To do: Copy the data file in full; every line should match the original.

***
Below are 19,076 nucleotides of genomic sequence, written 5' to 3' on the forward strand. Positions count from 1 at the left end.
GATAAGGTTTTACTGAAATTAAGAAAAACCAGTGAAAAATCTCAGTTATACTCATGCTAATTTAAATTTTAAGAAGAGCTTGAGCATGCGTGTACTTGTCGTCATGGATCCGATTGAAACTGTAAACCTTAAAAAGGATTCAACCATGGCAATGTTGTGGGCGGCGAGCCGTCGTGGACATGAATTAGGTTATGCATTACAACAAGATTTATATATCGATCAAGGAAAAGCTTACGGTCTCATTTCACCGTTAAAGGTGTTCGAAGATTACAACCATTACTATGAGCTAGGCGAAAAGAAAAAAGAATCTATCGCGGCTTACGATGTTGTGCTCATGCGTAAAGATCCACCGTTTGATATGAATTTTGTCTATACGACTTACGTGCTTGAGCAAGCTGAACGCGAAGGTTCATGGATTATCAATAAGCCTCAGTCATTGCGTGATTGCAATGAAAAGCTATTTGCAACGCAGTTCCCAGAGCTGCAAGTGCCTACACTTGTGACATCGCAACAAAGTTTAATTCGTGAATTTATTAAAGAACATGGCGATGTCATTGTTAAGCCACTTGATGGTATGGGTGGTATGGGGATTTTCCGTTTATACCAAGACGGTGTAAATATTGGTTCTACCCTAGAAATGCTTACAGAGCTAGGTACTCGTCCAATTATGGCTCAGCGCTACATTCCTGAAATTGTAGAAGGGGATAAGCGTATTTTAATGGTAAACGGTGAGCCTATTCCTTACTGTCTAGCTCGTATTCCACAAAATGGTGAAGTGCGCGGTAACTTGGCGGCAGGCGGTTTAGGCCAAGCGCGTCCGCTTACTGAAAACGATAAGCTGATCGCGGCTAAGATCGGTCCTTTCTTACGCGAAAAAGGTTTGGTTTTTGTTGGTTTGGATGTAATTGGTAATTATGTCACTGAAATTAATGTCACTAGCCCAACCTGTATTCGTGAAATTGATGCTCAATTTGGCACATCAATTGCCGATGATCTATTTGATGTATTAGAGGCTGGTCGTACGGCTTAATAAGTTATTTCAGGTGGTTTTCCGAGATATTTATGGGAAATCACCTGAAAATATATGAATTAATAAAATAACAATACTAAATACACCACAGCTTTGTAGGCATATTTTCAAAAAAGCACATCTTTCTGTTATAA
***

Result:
Below are 19,076 nucleotides of genomic sequence, written 5' to 3' on the forward strand. Positions count from 1 at the left end.
GATAAGGTTTTACTGAAATTAAGAAAAACCAGTGAAAAATCTCAGTTATACTCATGCTAATTTAAATTTTAAGAAGAGCTTGAGCATGCGTGTACTTGTCGTCATGGATCCGATTGAAACTGTAAACCTTAAAAAGGATTCAACCATGGCAATGTTGTGGGCGGCGAGCCGTCGTGGACATGAATTAGGTTATGCATTACAACAAGATTTATATATCGATCAAGGAAAAGCTTACGGTCTCATTTCACCGTTAAAGGTGTTCGAAGATTACAACCATTACTATGAGCTAGGCGAAAAGAAAAAAGAATCTATCGCGGCTTACGATGTTGTGCTCATGCGTAAAGATCCACCGTTTGATATGAATTTTGTCTATACGACTTACGTGCTTGAGCAAGCTGAACGCGAAGGTTCATGGATTATCAATAAGCCTCAGTCATTGCGTGATTGCAATGAAAAGCTATTTGCAACGCAGTTCCCAGAGCTGCAAGTGCCTACACTTGTGACATCGCAACAAAGTTTAATTCGTGAATTTATTAAAGAACATGGCGATGTCATTGTTAAGCCACTTGATGGTATGGGTGGTATGGGGATTTTCCGTTTATACCAAGACGGTGTAAATATTGGTTCTACCCTAGAAATGCTTACAGAGCTAGGTACTCGTCCAATTATGGCTCAGCGCTACATTCCTGAAATTGTAGAAGGGGATAAGCGTATTTTAATGGTAAACGGTGAGCCTATTCCTTACTGTCTAGCTCGTATTCCACAAAATGGTGAAGTGCGCGGTAACTTGGCGGCAGGCGGTTTAGGCCAAGCGCGTCCGCTTACTGAAAACGATAAGCTGATCGCGGCTAAGATCGGTCCTTTCTTACGCGAAAAAGGTTTGGTTTTTGTTGGTTTGGATGTAATTGGTAATTATGTCACTGAAATTAATGTCACTAGCCCAACCTGTATTCGTGAAATTGATGCTCAATTTGGCACATCAATTGCCGATGATCTATTTGATGTATTAGAGGCTGGTCGTACGGCTTAATAAGTTATTTCAGGTGGTTTTCCGAGATATTTATGGGAAATCACCTGAAAATATATGAATTAATAAAATAACAATACTAAATACACCACAGCTTTGTAGGCATATTTTCAAAAAAGCACATCTTTCTGTTATAA